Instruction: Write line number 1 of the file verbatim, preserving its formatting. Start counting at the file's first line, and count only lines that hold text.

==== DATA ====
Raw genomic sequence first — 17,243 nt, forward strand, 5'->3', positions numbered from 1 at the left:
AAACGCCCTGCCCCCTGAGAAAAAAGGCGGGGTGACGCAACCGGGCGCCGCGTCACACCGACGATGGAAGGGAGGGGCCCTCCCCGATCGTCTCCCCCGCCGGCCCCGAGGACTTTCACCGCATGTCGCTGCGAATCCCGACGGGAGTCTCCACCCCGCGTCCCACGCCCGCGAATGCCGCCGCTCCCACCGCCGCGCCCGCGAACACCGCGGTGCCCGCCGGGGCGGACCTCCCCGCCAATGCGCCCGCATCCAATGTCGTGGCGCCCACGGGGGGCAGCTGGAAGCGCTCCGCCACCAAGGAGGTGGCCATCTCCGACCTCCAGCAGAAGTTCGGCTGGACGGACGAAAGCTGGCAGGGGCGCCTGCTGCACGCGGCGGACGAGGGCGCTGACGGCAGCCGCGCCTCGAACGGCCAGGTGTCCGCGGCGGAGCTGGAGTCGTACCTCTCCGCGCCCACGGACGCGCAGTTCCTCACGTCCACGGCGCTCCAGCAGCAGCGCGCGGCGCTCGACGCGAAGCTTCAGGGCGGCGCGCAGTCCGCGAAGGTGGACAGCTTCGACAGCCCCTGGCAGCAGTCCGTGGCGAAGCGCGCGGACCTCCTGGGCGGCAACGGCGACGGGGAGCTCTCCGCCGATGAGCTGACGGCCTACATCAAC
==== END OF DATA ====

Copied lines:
Raw genomic sequence first — 17,243 nt, forward strand, 5'->3', positions numbered from 1 at the left: